How French spraying tech can slash herbicide spend by 80%

French kit maker Kuhn is moving into high-tech solutions such as spot-spraying, offering farmers dramatically increased application accuracy and decreased production costs.

It is in response to more established competitors bringing options such as spot-spraying – for example, Afgrisfac’s AiC Plus on its Condor range. 

The first step to enable the firm to offer spot spraying is the impending introduction of its Autospray pulse-width modulation (PWM) system, which will replace its Multispray delivery mechanism later this year.

See also: Why fungicide timing is key to control ramularia in barley

Multispray is currently the firm’s top level of precision and uses electronic nozzle bodies to deliver individual nozzle shut-off for significantly reduced spray overlap.

Typically, when increasing or slowing a sprayer’s forward speed, pressure is increased or decreased to maintain the correct application rate, but this will result in suboptimal coverage at lower pressures as the nozzle’s spray pattern deteriorates, as well as creating finer droplets and increased drift risk where pressure is increased.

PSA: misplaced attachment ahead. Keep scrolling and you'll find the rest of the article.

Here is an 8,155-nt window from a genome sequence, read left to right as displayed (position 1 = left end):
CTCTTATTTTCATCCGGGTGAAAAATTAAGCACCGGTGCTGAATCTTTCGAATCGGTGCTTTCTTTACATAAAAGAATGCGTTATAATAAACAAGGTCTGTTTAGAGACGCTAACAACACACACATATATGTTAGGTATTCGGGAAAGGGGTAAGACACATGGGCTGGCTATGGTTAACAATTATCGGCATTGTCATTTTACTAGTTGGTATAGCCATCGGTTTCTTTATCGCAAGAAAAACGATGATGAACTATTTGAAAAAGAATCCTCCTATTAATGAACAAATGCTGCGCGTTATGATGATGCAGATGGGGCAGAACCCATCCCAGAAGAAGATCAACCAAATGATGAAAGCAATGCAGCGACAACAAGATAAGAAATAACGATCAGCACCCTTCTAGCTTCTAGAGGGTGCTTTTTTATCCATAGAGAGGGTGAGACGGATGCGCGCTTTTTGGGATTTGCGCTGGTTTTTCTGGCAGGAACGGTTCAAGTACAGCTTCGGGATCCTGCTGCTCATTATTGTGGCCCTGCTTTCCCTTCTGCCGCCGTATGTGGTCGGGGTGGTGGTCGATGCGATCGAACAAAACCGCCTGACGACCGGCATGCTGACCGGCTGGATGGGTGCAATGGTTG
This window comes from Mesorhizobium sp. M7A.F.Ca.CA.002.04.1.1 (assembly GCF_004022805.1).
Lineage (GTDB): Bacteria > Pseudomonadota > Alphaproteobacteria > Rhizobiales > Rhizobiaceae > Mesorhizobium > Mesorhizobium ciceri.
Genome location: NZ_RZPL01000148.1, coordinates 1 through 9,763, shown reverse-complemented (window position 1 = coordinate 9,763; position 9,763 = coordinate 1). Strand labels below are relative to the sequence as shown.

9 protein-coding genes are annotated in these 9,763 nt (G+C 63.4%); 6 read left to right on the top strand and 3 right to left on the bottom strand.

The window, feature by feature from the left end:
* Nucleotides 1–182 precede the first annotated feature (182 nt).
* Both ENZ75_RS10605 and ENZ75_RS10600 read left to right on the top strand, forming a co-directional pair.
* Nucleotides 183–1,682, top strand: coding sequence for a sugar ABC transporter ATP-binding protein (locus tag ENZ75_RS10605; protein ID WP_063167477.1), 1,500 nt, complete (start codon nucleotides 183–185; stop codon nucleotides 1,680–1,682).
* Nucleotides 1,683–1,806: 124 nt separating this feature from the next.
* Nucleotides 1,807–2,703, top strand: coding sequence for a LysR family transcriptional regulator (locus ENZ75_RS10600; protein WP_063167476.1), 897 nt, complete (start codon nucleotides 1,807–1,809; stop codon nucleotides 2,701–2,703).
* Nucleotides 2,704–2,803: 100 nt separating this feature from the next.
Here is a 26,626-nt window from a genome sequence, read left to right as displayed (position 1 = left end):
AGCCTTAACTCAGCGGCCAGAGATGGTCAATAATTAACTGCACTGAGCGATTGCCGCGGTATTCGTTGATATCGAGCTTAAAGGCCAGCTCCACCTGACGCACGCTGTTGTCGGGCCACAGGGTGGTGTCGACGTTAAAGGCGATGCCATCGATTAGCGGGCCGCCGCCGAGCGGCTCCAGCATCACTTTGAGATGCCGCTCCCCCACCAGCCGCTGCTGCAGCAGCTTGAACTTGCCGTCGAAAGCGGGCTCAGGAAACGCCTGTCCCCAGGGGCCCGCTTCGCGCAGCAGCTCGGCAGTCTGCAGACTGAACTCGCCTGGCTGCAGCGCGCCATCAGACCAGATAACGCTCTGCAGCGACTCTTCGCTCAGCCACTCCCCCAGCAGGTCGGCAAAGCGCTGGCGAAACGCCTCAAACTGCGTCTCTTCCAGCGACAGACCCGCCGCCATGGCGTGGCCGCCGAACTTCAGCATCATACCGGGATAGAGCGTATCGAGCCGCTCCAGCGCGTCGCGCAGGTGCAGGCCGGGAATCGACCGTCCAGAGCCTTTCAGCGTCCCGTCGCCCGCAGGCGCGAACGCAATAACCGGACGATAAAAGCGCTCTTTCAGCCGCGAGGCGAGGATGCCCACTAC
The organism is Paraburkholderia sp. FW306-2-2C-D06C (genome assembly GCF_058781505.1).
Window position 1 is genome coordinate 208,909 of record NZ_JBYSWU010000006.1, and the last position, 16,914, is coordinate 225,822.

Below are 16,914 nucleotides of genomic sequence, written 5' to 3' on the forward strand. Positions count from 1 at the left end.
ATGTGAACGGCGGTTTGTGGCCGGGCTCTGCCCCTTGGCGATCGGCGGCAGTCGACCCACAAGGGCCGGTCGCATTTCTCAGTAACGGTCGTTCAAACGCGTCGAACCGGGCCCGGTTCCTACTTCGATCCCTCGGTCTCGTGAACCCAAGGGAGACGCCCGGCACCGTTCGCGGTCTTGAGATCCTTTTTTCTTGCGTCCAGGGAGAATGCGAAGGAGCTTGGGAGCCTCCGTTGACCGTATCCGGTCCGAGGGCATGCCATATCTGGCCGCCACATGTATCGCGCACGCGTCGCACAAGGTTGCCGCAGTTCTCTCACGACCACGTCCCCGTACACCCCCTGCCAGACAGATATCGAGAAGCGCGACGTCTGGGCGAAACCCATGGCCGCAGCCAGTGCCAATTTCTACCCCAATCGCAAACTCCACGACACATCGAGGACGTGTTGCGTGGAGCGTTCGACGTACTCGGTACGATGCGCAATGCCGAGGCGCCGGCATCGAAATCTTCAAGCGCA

On the go

Multispray overcomes this with its ability to switch between nozzle types on the go, either manually or automatically, based on forward speed.

For example, on a Multispray Duo, a yellow 02 nozzle will give a coarse spray and when speed and subsequent pressure is increased to 3bar, it will switch to a red 04 nozzle, producing a less-drifty, very coarse spray.

The highest level of precision from this technology is found in the Multispray Quattro, which gives operators four nozzle options, which can be run individually or in pairs for up to 15 different combinations.